“Holiday Travel is nuts,” the man said. “It’s just nuts,” he sighed. “I spent nine hours driving, being a one-person asshole that concluded with me eating a McDonald’s combo meal one (Big Mac Meal), waiting for a soft cast to placed on my ankle. I’ve yelled at people, flipped them off driving, zagged in and out lanes with abandon, and sped in excess of more than 90 miles an hour. Finally, I pissed off my sister, got mad at her, stumbled off the rear deck of her home, and sprained my ankle. Now, I’m eating a Big Mac. Alone! And you want a COVID test? Merry f***ing Christmas.”

Sitting next to him in the emergency room, “I still need to shove this Q-tip up your nose for a COVID test sample.”

“Ugh,” he sighed.

A genuine part of me wanted to say, “Sorry, dude. The patient in the room behind you is having CPR. Yeah, sure, we could have stopped life-saving measures to feed you, keep you warm, and make you feel comfortable, but the Hippocratic Oath says nothing about making assholes feel comfortable. So, just say’n.” 

But, of course, it’s a full moon. The man’s response reminded me of a time early in my career, working a night shift, a nurse peered through the window at the full moon, turned and looked me up and down, and said, “Welcome to planet ‘Bullshit.’ If you make it through the night, you’re meant to be here.” I made it through (not without some rough moments, of course), but the number of ‘assholes’ pouring through the door during Christmas seems limitless.

The asshole peered over his wire-rimmed glasses, “COVID is bullshit. It’s all bullshit.”

Having heard enough, a senior nurse approached with a stool. Plopped down directly in front of him. “Don’t make me sedate you,” she exclaimed. “Cause if you think I won’t, I will. Now you can either take the COVID test, or you can get your sorry ass up and get out of here. And from the look of it, your track record for decision-making appears to suck tonight. So, what will be hon’?” 

Looking intently for a moment, “Ok.”

The city is nuts at Christmas. Chicagoans decorate the  downtwon with hundreds of lights and decorations as they prepare for Christmas, Kwanzaa, and New Year’s. It’s neither the best of times nor worst of times; the city is bright, blue-skied, and crispy cold. Yet, the newspapers are full of foreboding about the new potential Omicron COVID wave. For a moment, I reflected upon the darker days just four months ago. They seem like ancient history now, but some of the worst days were etched onto my brain. In one 12 hour-period in August, between 7 p.m. 7 a.m., the hospital received twelve COVID patients, ten shooting victims, four people injured in automobile accidents, and two stabbing victims. Additionally, most overloaded hospitals went on bypass, meaning they asked ambulances to take patients to other hospitals.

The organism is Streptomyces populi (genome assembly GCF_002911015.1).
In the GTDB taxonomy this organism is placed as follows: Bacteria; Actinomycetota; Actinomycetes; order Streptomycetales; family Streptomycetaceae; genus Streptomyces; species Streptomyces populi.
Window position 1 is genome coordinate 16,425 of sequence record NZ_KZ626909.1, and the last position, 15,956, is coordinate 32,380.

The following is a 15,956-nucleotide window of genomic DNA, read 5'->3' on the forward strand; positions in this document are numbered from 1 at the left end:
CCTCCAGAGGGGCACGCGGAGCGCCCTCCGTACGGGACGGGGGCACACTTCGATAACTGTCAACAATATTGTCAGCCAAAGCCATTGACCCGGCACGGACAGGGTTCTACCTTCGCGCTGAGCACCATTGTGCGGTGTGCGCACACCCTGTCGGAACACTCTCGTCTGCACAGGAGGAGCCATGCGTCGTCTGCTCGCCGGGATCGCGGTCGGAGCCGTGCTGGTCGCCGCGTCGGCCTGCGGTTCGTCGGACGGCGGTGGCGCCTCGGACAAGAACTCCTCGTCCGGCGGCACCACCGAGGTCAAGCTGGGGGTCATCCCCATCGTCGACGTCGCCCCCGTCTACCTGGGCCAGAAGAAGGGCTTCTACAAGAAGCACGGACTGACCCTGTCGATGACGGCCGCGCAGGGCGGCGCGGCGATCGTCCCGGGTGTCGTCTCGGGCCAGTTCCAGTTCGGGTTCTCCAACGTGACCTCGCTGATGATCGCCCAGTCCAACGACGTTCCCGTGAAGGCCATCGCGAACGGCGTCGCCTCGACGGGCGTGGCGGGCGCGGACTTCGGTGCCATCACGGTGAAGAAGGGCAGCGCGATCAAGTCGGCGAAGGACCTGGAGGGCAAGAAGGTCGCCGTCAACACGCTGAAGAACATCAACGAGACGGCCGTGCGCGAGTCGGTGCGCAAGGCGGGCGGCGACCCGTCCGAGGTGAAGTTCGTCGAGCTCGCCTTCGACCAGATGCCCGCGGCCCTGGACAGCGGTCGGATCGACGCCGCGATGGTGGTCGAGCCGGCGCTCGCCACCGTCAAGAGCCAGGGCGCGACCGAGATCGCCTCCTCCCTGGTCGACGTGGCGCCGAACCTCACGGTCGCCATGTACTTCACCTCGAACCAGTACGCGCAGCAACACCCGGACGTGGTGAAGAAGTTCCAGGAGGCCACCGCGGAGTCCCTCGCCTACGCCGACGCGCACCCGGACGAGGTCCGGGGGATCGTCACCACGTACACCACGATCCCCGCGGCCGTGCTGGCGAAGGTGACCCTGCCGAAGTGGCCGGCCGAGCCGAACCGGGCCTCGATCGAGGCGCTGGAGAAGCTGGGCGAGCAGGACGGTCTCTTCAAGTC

God knows the nurses, and I will likely repeat the darker days of COVID. If history serves us well, more than a quarter of the unvaccinated population will get whacked by the Omicron variant. Households should be isolated, banned from meeting in one another’s homes, but like the asshole that started this blog post, most of us are just as ignorant. Clinicians who hear of a poorly thought out ‘curfew’ plan to get people to leave restaurants early and get vaccinated are sure to fail. So instead, we live in frustration – at conflicting advice, poorly conveyed interpretations of ‘science’, and imagining what a no-vaccine world will mean to our ambitions for all of our tomorrows. 

All of us thought COVID would kill us. (I even wrote about it., ‘COVID: It’s Personal‘) And while the virus has not killed me, it sadistically knocked closer to home. COVID killed my father, ex-wife, and mother-in-law. As a result, I longer receive complaints from relatives for not visiting. Twenty months ago, COVID seemed like a long way away. Now, all of us walk hallways dealing with assholes. 

We don’t believe lockdowns will work. Unlike previous attempts, city streets are not deserted. People go to work, shop, and met with friends. At noon, workers zigzag past each other, grabbing takeaway from hotdog stands and street vendors. And in the evening, it’s still as an unusual calmness engulfs the street like an early evening Sa Francisco fog. Bars and restaurants close early, as there is little reason to venture outside. 

I no longer wonder why people behave differently this time. Was it because the government’s message lost its sway, or are people reluctant to abide by stricter measures? Anti-COVID vaccination demonstrations appear to run rampant, and it seems we’ve become the worst aspect of ourselves. Hell, there have been protesters outside this hospital as well. I don’t know anybody who thinks the virus is fake, yet we seem unable to protect ourselves or anyone else. We’ve become the assholes we believe the other person is.

I have never been very observant when it comes to the Catholic faith. And maybe Christmas remains largely unaffected for those celebrating a virgin birth than about shopping and presents. BFor the clinicians with whom I work, we know patient care strategies will change daily. And many patients will be left to die alone over the Christmas holiday. Why?

Because we’re assholes.